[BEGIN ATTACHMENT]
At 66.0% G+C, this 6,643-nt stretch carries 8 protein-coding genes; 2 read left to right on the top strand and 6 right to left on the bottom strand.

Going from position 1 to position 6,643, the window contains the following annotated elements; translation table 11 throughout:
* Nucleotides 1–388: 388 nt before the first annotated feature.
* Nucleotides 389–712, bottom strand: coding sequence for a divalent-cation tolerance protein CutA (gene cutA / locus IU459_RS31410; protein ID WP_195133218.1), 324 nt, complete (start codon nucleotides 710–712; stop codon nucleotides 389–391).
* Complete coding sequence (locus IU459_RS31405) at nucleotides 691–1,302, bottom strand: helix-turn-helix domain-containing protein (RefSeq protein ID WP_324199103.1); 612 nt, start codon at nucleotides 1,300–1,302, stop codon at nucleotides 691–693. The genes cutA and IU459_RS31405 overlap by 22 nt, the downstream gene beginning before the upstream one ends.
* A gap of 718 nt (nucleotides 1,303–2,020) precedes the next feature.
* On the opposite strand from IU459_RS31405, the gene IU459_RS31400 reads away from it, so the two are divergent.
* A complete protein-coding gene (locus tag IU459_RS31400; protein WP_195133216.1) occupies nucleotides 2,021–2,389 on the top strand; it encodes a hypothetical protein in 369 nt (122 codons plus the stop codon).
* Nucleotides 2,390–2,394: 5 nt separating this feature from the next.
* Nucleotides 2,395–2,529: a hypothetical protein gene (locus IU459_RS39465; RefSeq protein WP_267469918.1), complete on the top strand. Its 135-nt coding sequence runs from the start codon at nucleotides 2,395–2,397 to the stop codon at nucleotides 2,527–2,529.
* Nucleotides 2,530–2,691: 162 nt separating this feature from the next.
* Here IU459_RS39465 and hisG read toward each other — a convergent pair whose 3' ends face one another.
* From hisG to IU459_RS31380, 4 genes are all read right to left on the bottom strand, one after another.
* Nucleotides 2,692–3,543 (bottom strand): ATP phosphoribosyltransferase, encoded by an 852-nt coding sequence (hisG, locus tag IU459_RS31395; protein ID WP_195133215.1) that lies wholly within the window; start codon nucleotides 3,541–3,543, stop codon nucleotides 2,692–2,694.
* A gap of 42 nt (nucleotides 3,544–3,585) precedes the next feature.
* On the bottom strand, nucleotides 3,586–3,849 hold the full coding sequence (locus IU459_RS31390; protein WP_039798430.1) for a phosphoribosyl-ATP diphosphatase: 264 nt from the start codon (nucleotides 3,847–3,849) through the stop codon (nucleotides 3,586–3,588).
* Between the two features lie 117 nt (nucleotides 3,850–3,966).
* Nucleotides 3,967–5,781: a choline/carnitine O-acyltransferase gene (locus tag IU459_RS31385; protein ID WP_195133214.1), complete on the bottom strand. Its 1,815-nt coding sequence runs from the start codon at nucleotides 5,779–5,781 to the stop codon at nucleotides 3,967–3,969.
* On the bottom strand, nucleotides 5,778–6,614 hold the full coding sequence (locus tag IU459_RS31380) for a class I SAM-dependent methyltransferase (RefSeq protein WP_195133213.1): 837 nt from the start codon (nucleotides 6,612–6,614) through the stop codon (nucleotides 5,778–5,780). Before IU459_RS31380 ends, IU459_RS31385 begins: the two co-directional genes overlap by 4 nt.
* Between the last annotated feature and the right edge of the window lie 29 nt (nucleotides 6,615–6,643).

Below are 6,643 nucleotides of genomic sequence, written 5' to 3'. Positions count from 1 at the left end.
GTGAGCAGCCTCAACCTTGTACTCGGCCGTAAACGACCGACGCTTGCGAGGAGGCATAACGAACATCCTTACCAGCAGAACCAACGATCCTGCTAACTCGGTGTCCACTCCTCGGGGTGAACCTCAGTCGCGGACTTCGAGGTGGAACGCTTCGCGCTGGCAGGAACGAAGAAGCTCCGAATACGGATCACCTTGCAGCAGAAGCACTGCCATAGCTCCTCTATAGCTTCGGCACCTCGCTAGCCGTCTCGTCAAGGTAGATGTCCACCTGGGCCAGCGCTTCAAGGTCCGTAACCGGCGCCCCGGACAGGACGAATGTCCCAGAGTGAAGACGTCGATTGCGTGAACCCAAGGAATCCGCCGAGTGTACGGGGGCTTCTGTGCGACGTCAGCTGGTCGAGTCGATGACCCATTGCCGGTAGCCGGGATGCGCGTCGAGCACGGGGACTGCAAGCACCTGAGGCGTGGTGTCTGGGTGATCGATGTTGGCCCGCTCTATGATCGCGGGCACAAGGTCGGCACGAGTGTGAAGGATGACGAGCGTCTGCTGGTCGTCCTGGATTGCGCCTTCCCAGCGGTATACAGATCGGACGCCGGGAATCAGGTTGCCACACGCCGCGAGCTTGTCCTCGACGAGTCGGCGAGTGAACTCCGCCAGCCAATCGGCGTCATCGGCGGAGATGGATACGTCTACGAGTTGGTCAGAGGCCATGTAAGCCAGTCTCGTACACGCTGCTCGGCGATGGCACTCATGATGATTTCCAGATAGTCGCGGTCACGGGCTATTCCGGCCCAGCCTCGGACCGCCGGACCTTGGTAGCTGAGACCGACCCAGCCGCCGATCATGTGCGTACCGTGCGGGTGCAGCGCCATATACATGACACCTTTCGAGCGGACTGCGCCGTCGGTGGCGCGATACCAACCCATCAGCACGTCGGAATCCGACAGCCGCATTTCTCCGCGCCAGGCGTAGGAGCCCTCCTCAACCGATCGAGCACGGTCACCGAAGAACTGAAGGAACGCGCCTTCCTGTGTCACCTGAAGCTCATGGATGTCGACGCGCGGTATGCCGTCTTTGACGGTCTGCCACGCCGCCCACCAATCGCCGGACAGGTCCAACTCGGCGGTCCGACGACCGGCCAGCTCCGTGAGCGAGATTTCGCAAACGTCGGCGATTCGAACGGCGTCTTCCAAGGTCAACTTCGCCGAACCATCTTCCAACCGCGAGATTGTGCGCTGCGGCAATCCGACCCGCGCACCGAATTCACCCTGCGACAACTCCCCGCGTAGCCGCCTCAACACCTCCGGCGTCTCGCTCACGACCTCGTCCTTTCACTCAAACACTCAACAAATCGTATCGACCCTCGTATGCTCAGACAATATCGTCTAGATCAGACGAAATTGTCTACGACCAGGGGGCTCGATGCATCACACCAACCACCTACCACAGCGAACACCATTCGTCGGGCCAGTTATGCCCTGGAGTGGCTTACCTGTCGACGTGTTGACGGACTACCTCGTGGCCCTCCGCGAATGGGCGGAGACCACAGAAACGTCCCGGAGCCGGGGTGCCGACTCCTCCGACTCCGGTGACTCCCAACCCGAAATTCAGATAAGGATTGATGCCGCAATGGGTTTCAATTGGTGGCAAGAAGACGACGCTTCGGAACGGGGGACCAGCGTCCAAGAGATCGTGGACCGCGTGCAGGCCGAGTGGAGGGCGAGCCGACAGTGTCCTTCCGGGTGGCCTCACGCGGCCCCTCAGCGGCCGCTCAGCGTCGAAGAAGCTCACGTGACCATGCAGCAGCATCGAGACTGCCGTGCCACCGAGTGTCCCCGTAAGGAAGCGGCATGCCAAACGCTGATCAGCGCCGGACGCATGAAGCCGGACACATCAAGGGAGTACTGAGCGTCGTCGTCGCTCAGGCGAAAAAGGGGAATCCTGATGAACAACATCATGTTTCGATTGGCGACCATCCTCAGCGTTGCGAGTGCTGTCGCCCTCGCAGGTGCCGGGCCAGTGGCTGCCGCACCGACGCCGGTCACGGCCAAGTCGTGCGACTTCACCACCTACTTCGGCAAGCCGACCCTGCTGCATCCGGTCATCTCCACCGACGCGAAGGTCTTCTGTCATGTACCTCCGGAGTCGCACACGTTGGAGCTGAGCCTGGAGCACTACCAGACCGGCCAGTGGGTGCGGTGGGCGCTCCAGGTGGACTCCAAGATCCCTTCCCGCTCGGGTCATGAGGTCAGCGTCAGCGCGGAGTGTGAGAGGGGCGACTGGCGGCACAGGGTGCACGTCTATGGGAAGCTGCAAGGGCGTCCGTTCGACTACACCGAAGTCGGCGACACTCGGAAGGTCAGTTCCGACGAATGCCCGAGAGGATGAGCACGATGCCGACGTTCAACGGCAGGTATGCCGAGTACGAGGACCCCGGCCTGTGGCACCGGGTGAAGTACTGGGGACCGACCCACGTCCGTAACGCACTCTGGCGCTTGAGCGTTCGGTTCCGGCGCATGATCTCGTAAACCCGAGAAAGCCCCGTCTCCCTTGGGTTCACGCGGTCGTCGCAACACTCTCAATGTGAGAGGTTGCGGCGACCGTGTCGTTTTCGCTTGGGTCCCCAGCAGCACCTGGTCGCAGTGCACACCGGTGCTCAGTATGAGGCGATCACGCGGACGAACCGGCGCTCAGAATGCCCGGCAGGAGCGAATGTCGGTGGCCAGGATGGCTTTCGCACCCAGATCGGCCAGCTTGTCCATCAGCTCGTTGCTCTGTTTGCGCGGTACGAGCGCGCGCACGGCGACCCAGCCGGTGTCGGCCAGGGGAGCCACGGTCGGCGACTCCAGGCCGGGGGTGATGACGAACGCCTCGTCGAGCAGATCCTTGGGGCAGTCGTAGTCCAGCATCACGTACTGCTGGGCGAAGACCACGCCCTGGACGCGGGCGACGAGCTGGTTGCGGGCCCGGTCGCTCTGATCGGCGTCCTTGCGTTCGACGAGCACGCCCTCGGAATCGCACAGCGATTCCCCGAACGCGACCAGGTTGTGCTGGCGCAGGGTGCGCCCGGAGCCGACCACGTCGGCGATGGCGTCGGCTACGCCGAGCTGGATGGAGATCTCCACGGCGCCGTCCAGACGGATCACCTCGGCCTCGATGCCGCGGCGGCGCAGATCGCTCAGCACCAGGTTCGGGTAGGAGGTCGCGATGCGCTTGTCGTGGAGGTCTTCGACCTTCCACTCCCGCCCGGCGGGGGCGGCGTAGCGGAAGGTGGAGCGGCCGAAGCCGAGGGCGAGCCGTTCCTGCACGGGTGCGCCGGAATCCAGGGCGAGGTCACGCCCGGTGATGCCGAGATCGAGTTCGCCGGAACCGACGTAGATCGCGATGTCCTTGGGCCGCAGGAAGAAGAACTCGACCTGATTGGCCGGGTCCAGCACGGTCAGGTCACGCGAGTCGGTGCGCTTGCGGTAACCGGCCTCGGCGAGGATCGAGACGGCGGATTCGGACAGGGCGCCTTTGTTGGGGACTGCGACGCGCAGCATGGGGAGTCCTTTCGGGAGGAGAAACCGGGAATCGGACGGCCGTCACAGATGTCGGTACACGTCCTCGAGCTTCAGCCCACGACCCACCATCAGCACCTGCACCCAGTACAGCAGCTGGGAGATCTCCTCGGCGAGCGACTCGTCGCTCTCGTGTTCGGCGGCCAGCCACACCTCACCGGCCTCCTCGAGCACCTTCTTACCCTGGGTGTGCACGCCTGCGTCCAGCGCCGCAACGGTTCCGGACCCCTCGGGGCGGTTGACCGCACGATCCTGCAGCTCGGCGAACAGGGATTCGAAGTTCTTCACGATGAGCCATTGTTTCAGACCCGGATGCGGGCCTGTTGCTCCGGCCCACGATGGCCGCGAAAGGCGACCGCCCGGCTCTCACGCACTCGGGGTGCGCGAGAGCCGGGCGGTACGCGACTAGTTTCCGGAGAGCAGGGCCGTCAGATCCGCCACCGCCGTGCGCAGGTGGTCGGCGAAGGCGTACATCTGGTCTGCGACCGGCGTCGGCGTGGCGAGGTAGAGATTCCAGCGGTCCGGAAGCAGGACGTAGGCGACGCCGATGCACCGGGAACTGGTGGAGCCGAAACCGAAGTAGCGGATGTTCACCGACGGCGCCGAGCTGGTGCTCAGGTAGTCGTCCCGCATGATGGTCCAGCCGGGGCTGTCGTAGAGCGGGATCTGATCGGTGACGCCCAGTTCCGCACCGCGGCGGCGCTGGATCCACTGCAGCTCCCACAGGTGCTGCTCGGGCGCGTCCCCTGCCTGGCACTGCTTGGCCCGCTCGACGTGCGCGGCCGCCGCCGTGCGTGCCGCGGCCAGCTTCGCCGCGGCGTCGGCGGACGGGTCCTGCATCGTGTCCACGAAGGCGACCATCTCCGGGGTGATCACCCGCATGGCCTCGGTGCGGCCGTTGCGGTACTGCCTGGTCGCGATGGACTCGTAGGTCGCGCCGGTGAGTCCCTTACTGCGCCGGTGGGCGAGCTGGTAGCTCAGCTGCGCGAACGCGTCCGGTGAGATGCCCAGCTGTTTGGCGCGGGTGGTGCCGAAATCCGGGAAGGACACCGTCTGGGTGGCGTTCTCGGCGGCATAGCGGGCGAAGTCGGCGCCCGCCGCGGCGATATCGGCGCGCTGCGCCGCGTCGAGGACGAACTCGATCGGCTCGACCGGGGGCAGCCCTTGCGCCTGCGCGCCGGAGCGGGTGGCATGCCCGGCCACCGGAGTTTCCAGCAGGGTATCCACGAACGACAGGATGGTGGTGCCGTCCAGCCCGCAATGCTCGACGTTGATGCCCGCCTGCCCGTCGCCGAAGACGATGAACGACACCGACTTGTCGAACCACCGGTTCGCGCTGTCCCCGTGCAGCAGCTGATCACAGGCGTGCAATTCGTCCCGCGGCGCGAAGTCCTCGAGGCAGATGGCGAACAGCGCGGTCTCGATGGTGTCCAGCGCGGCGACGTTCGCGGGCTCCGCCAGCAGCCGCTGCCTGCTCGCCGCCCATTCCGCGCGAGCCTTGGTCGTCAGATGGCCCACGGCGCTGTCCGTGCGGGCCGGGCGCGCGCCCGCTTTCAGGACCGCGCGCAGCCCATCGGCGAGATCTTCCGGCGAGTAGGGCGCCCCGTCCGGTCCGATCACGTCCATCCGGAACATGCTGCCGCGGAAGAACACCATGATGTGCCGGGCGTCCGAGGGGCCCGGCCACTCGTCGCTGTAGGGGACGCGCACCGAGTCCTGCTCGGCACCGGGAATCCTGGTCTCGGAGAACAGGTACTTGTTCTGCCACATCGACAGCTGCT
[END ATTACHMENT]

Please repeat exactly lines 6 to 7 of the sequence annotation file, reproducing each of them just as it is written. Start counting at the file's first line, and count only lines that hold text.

* A gap of 718 nt (nucleotides 1,303–2,020) precedes the next feature.
* On the opposite strand from IU459_RS31405, the gene IU459_RS31400 reads away from it, so the two are divergent.